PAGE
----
|Roger Zelazny and Jane Lindskold: Lord Demon|
Eos Books (Hardcover), ISBN 0-380-97333-2
Kai Wren, the Lord Demon who once slew a god, finds his own thousand-year peace shattered by the death of his human companion. Seeking revenge -- or at least a good reason for his friend's death -- Kai stumbles into a plot to incite the gods and demons to war.
Unfortunately, Kai trusts the wrong demons in his quest for the truth. Soon the Lord Demon finds himself transformed into a human man, trapped in an insane asylum with only a frail mortal sorcerer and the sorcerer's daughter to aid him. The parallels between his situation and that of Corwin in the opening pages of Nine Princes in Amber provide Kai scant comfort. Kai Wren lacks the residual magic and the ruthless intelligence of his Amber cousin and almost anagram.
But to a certain extent, that operates in Kai's favor. He is not without allies on earth or in the magical planes that surround it. But can Kai distinguish his allies from his enemies, and will they be enough?
Lord Demon moves smartly through its paces. Zelazny and Jane Lindskold wisely mitigate the demons' mannered, Orientalist way of speaking with the more idiomatic language of the sorcerer's daughter and other American and European characters. Lindskold also deserves generous praise for the smoothness of the finished book. It's almost impossible for a Zelazny reader and fan to distinguish where his work ends and Lindskold's begins.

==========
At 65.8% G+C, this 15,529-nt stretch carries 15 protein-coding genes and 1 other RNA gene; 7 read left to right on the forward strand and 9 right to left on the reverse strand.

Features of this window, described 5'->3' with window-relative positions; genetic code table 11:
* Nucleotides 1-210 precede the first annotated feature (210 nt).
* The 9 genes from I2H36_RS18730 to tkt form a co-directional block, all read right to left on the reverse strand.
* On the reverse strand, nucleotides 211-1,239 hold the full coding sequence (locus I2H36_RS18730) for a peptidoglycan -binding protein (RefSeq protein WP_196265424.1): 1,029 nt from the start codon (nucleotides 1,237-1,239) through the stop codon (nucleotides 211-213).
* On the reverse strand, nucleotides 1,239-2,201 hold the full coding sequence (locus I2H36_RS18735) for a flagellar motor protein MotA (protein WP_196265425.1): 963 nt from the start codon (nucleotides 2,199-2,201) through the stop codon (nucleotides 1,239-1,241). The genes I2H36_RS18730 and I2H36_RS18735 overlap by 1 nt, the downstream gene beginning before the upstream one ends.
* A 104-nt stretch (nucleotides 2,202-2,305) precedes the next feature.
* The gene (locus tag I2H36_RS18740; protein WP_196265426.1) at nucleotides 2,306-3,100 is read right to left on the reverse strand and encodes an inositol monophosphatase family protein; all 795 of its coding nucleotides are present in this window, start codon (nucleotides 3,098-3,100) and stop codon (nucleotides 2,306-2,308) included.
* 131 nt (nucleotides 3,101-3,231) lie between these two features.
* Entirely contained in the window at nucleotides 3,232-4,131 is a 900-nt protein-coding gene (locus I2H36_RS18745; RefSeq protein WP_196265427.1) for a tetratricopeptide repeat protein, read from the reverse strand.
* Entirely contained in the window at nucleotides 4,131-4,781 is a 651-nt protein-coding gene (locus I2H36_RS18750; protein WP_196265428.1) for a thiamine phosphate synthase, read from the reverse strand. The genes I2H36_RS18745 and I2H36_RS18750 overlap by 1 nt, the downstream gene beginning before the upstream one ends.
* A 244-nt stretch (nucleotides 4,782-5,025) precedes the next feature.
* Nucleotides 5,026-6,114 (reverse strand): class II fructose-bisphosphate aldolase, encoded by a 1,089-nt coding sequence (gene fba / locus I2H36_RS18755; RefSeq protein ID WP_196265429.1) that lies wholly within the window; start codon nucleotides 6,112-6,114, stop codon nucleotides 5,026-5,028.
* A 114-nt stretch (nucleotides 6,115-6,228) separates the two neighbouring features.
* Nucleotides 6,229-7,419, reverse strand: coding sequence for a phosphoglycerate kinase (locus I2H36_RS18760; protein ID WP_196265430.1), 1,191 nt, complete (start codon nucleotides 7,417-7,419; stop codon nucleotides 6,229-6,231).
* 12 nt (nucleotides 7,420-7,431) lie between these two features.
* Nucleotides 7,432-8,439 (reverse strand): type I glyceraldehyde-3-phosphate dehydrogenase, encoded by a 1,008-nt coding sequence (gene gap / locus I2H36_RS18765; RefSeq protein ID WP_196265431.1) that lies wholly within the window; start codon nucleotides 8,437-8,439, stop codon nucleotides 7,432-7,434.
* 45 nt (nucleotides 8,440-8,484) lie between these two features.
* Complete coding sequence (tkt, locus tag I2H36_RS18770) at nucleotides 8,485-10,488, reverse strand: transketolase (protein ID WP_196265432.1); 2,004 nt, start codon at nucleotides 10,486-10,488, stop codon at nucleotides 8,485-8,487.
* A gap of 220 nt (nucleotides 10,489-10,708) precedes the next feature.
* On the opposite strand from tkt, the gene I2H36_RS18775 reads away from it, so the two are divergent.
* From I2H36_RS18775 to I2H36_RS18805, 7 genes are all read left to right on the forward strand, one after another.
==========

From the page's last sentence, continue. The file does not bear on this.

However, Lindskold preserves the master's flaws as well as his virtues. Kai Wren talks a lot about human love and ultimately decides he's guilty of the crime. But Kai's love for the women and men, demons and humans in his life pales before his real passion: the magical worlds accessible only to his demon nature. Shades of Corwin and Amber.
Too many shades of Corwin and Amber. The politics and schemes, plots and counterplots read very much like an American vision of a Chinese Amber. And much as I enjoyed Kai's excursions into the Hanger Plane and its mystical co-efficient, the Drawer of Missing Socks, I never determined if I was a party to the jest -- or the butt of the joke.
Jean Marie Ward
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